We also lift up the work of the Lane Center’s affiliated faculty and fellows who take our work out to the world of viruses and racial injustice and bring it back to us transformed. Joe Nguyen, SJ, our Lo Schiavo Faculty in Residence, writes on “Ignatian Discernment in the Midst of the COVID-19 Pandemic,” offering us concrete ways to engage Ignatian spirituality to make sense of and find a path forward through our times. Expanding our perspective, Barwendé Sané, SJ, a USF Jesuit Graduate Fellow from Burkina Faso, offers us a glimpse of his work recently published in the book Manuel d’éducation à la paix, à l’usage des formateurs en Centrafrique (and translated for us by Barwende) in the essay, Peace Education: A Model in Africa by Africans. Elise Dubravec, our intern from the Graduate Theological Union, has been active all year developing and promoting the work of the Lane Center. In “Women’s Experiences and the Jesuit Mission: Discerning the Next 10 Years,” she looks at the Universal Apostolic Preferences and raises provocative and insightful questions about the barriers to and possibilities for how they might be realized. Finally, we recognize the difficulties faced by all who labor by offering a “Workers’ Blessing,” created by Kimberly Rae Connor and used by the University of San Francisco Faculty Association to guide its efforts on behalf of labor justice and to ground these efforts in faithfulness to our mission.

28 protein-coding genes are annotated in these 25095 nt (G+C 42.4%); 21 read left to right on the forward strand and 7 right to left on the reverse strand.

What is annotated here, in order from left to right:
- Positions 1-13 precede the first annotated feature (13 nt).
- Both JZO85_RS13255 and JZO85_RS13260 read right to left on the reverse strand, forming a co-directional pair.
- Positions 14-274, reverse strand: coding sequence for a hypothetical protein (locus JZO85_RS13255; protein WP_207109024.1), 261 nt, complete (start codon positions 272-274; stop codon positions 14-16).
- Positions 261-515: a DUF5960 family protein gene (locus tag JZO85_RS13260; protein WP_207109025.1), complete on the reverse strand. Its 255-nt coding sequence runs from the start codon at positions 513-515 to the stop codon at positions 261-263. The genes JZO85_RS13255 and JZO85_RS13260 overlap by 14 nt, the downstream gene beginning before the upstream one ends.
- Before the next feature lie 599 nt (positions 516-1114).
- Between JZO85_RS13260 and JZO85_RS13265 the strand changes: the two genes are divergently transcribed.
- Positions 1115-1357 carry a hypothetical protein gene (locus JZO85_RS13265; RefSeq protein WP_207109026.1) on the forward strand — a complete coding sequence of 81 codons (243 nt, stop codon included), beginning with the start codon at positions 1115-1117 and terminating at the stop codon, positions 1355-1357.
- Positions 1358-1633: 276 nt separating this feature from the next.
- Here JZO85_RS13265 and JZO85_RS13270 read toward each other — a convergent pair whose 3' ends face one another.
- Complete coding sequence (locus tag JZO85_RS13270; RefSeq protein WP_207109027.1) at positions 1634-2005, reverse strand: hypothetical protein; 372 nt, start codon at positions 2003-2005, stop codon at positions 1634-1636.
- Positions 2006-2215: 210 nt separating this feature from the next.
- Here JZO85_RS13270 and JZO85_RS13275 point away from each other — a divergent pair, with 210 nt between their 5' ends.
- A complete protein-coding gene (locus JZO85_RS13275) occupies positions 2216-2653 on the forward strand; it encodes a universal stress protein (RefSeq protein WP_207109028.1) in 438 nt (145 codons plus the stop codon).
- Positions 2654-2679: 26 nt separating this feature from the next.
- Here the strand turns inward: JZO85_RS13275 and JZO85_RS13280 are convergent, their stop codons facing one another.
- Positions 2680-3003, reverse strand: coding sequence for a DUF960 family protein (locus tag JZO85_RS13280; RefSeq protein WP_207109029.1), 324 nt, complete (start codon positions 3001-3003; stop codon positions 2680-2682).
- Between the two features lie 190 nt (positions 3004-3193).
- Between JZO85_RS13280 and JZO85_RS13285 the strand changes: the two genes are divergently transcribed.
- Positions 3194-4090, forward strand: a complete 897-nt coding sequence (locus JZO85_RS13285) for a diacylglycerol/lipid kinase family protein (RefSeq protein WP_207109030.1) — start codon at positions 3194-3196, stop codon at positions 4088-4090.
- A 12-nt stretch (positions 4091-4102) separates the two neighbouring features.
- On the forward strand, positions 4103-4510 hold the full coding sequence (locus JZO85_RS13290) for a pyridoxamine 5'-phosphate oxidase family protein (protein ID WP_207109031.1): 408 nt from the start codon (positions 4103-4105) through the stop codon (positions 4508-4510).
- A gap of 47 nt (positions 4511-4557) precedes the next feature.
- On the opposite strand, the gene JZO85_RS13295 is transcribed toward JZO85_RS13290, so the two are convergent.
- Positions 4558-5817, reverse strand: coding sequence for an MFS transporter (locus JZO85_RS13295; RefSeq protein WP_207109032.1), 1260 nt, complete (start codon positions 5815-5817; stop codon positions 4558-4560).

Social Analysis With Reflection is expertly illustrated by USF sociologist and 2020-2021 Lane Center Justice Scholar, Stephanie Sears, who points us to the opportunities and obstacles in applying Ignatian thought to the fight for racial justice in “A Reflection on Healing, Anti-Black Racism, and Cura Personalis.” This article represents a full year of reflection and community building that Sears led with her faculty colleagues whose work advances the mission of the university as a site for social transformation. As our inaugural Lane Center Justice Scholar, Sears created a space to honor the labor of Black women faculty doing the heavy lifting of mission-integration. Their ongoing conversations culminated in a roundtable discussion on anti-Black racism in Jesuit higher education.